Exploiting and Finding CSRF Vulnerabilities


We’ve discussed what CSRF is and its various types. We’ve looked at a few simple examples as well. It’s now time to learn how to test for this vulnerability, automate the process, and do a bit of practice.

Discovering CSRF vulnerabilities

The standard methods for discovering CSRF vulnerabilities include:

  • Manual testing: This involves manually sending requests to the web application and analyzing the responses to determine if the application is vulnerable to CSRF attacks. Tools such as Wireshark and Burp Suite are often invaluable in this case.

  • Using a tool: Tools such as OWASP ZAP and Burp Suite have a fair success rate when it comes to discovering CSRF vulnerabilities automatically.

  • Static code analysis: This involves reviewing the source code of the web application to identify any potential vulnerabilities. This can be done manually or by using an analysis tool.

Tools for discovering CSRF vulnerabilities

Using tools can often save time and help in catching vulnerabilities manual testing might sometimes miss. As such, it’s imperative that we provide a brief list of some popular choices:

  • Burp Suite: This is a widely used web application security testing tool with several features for testing CSRF vulnerabilities. It allows us to intercept and modify HTTP requests and analyze responses to identify potential vulnerabilities.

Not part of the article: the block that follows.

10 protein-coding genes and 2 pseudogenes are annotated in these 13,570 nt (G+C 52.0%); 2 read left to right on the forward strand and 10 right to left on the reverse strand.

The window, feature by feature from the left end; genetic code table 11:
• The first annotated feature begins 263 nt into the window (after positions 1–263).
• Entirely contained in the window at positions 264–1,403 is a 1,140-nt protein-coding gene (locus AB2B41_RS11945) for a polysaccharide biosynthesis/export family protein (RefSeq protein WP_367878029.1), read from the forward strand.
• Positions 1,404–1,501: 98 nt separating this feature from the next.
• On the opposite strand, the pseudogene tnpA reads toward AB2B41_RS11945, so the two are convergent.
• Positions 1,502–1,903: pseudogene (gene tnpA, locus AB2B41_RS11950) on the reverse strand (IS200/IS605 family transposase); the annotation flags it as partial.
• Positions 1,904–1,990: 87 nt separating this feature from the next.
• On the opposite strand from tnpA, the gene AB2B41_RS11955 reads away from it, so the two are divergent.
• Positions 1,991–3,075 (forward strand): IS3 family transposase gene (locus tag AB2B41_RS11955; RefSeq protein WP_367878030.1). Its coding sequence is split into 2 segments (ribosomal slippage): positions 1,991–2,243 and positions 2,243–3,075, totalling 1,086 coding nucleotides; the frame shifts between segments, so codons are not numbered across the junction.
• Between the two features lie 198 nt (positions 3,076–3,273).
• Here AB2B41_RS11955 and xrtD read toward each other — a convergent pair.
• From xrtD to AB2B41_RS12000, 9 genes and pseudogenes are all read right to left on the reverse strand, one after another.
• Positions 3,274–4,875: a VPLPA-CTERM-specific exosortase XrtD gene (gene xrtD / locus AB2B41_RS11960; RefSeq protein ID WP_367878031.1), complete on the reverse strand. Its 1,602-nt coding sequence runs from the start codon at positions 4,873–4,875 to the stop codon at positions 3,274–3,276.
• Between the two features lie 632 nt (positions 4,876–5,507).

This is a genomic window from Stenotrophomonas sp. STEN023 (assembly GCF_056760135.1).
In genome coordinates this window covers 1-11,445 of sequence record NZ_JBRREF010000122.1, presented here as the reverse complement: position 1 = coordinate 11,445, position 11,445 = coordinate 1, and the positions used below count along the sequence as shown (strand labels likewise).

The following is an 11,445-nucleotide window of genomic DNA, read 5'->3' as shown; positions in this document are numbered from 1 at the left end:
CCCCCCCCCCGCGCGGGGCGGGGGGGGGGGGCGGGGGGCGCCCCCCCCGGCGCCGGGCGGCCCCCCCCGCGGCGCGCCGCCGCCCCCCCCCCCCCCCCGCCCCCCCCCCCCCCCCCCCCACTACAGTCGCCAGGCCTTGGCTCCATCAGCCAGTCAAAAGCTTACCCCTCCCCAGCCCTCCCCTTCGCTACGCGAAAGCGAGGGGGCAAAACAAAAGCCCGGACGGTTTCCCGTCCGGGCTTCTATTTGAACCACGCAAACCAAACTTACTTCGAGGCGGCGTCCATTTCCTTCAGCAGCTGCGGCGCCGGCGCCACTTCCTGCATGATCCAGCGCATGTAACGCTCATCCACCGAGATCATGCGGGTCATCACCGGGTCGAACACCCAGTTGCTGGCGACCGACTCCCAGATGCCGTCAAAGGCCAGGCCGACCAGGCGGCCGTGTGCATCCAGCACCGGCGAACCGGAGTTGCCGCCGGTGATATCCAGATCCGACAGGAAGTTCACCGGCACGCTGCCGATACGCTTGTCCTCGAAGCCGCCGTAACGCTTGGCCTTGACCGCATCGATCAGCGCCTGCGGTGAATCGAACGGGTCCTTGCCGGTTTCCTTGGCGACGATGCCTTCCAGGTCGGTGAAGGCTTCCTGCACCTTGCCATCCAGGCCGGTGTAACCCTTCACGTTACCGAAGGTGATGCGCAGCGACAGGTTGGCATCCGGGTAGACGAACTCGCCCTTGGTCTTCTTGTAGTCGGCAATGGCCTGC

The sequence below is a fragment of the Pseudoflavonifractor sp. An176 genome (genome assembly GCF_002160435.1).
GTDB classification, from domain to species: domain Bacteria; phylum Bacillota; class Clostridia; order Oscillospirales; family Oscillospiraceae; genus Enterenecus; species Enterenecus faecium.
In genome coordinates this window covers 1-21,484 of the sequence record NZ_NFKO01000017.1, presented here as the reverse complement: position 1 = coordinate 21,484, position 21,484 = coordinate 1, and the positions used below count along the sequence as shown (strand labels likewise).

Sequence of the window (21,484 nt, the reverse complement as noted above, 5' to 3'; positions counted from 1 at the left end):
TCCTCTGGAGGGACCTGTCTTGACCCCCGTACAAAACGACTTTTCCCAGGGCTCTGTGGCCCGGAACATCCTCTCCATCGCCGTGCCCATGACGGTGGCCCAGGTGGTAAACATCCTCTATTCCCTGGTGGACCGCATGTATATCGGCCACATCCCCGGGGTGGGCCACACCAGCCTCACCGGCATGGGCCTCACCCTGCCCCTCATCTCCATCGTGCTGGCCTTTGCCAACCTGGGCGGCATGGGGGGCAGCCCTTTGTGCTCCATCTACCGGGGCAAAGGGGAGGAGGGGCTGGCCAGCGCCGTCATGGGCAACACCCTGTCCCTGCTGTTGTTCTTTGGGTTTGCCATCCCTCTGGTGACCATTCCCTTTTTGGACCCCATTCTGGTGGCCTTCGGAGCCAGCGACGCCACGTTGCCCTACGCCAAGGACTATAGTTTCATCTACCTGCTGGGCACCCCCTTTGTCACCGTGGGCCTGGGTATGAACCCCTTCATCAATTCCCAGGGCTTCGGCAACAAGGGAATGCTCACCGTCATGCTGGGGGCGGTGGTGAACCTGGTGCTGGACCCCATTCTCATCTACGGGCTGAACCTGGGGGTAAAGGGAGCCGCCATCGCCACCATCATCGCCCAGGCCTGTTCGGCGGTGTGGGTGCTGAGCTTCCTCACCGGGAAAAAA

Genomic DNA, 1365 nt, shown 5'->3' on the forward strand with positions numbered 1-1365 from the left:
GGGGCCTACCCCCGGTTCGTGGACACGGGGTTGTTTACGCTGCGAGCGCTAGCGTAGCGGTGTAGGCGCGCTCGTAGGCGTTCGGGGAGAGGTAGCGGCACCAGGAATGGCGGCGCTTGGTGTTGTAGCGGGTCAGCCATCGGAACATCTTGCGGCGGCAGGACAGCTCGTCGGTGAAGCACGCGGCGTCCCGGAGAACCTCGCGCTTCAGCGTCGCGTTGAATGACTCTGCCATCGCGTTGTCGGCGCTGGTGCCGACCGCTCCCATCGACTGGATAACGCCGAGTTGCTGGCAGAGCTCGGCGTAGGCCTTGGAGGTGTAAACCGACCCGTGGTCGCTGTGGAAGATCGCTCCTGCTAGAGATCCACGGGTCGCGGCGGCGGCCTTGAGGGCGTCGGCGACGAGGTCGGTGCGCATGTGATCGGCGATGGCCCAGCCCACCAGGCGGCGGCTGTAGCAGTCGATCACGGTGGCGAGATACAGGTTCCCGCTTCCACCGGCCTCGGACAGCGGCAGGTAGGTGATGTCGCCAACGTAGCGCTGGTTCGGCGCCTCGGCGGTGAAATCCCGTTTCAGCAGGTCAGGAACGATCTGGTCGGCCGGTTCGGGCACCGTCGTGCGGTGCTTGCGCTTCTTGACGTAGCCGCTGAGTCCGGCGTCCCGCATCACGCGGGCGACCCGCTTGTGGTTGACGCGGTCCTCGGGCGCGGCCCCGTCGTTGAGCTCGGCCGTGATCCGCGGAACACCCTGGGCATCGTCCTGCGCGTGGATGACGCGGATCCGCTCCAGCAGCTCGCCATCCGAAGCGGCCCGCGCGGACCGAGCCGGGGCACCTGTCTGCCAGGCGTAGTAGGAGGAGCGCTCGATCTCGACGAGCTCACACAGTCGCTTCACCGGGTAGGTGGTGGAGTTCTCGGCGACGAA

• OWASP ZAP (Zed Attack Proxy): This also allows us to intercept and modify HTTP requests and analyze responses. Being open source is a huge plus as well.

  • Wireshark: Wireshark’s capability of capturing individual packets and showing the request being sent in detail can often provide lots of clues.

Tools are nice, but at the end of the day, being overreliant on them spells bad news. A combination of certain tools and some manual digging is always a good approach to finding vulnerabilities.


Let’s now perform some basic CSRF attacks so we can truly understand how they work.

Finding a CSRF vulnerability

We’ve already used Acunetix’s vulnerable web application for several previous test cases. Let’s now use it once more:

  1. Open the website’s home page, http://testphp.vulnweb.com/, in your own browser.

  2. Open the DevTools and then the “Networks” tab.

  3. Search for any query in the search field in the sidebar of the site. We’ve gone with hello.

  4. Click search.php?test=query to show the request sent and the response received. We’re interested in the request. Another point of interest is the contents of the “Payloads” tab. Refer to the image below for what should be visible.

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